• This is getting embarrassing……once again, John Marriott and malc are right.

    It’s beginning to look like the Lib Dems are becoming an obscure sect pursuing their own tedious obsessions in ever decreasing circles.

    There’s more creativity watching Darlo in the Evo Stik Northen Premier League…………… and I’ve got more confidence they’ll reach the Football League again before the Lib Dems start to win any more seats.

    PS On the subrect of AWS – whatever happened to Jody Dunn of Hartlepoool by-election fame ?

  • Jim Williams 14th Mar '16 - 11:54am

    Delighted that Your Liberal Britain made the highlights list, Caron – thank you!

    YLB is an initiative inviting all members of the party to help shape the Lib Dem vision for the Britain’s future. We can best explain what we stand for not by simply listing our values, but by describing the society we want to build. We know we want to create a fair, free and open society – but what would it look like?

    Every written contribution will go to the central party and will help write a new party vision statement. You can get involved by visiting http://www.liberalbritain.org, by running a discussion event in your area, and by writing for Lib Dem Voice.

    For the latter, send around 500 words on the question “what would a Liberal Britain look like, and how would it improve people’s lives?” to [email protected], and we’ll also publish it on our website.

  • Sorry, but the reason the speech was controversial was because it was a completely manufactured waste of time. No relevance to the public who need Liberal Democracy on the streets. Lots of relevance to internal factions who believe they alone are the answer to our decline.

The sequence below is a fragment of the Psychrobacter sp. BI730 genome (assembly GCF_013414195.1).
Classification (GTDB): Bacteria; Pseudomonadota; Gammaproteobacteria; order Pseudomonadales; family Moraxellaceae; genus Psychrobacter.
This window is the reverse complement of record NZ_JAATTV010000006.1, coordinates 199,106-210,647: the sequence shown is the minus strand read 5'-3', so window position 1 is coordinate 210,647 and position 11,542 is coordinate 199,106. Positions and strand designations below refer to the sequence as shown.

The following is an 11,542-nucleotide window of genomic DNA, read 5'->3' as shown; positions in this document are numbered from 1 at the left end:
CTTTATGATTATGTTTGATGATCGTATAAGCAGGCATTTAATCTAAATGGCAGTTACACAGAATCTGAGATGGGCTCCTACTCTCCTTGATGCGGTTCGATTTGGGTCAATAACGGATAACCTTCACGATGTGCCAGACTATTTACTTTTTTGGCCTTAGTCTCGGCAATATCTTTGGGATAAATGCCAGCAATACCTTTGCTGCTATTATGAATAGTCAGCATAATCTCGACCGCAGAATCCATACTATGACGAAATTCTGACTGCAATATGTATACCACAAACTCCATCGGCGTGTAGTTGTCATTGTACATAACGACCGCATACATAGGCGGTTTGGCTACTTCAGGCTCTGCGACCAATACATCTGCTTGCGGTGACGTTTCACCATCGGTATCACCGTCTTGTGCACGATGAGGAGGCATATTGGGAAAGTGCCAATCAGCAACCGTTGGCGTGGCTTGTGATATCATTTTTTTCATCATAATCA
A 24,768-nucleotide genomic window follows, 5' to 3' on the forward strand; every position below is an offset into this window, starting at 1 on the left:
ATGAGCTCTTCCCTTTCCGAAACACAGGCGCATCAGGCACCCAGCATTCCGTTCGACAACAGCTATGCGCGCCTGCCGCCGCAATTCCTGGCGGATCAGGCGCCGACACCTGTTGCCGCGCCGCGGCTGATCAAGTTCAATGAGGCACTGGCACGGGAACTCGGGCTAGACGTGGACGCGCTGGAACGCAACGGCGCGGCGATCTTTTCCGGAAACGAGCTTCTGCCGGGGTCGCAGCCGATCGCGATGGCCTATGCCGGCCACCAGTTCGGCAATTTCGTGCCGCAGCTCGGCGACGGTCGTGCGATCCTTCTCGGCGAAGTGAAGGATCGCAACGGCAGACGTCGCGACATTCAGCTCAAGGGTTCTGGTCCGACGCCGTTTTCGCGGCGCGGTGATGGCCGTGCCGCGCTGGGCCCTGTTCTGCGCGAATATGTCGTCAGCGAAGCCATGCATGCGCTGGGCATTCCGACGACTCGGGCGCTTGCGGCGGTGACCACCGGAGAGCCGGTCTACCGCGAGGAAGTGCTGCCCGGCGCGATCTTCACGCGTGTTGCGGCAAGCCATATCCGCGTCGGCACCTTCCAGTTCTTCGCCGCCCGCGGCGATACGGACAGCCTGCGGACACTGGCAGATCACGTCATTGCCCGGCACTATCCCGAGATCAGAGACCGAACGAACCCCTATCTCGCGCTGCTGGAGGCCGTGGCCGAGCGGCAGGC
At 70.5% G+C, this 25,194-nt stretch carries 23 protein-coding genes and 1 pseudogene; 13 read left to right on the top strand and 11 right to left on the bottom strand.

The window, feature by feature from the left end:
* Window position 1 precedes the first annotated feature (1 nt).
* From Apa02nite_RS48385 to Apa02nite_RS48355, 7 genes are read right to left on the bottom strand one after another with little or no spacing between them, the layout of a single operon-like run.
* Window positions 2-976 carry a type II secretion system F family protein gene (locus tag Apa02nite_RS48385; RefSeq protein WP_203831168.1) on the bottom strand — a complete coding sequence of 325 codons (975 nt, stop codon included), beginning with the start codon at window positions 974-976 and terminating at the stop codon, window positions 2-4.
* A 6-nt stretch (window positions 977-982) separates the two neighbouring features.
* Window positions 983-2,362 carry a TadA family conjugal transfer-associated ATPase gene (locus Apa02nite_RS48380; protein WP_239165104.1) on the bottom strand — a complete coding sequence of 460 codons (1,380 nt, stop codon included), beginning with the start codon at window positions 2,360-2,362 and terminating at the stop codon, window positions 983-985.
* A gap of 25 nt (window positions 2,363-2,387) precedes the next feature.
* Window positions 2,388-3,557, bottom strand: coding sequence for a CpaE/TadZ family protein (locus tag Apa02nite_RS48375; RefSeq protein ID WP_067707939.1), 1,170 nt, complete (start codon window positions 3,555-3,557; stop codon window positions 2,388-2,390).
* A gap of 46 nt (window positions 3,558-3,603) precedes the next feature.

• David Raw
    I thought Jody Dunn had left the party, not all that long after the byelection? Others may know more conclusively than me.

  • I’ed agree that the lack of attention was due to the most well discussed issue was a matter of internal party naval gazing (that some of us believe will have the opposite effect to the intended one).

    Interestingly I think the cannabis motion could have generated more interest (it was one fo the topics on the terrible “The Big Questions”) but it appeared to have so little discussion internally it wasn’t going to generate external interest.

  • As David Boyle says in his excellent blogpost today:

    “…there are dangers about avoiding big policy ideas for Liberals. It makes us look as though we are not so much a crusade for the human spirit as a mild ginger group to agonise about it. Or a sharp-suited policy to somehow finesse it in the corridors of power. Without a Big Idea, Lib Dems are in danger of becoming what I sometimes fear they are already – a strange cult dedicated to the worship of existing institutions, without change. A sitting duck for whatever populist or petty Trump comes along next.”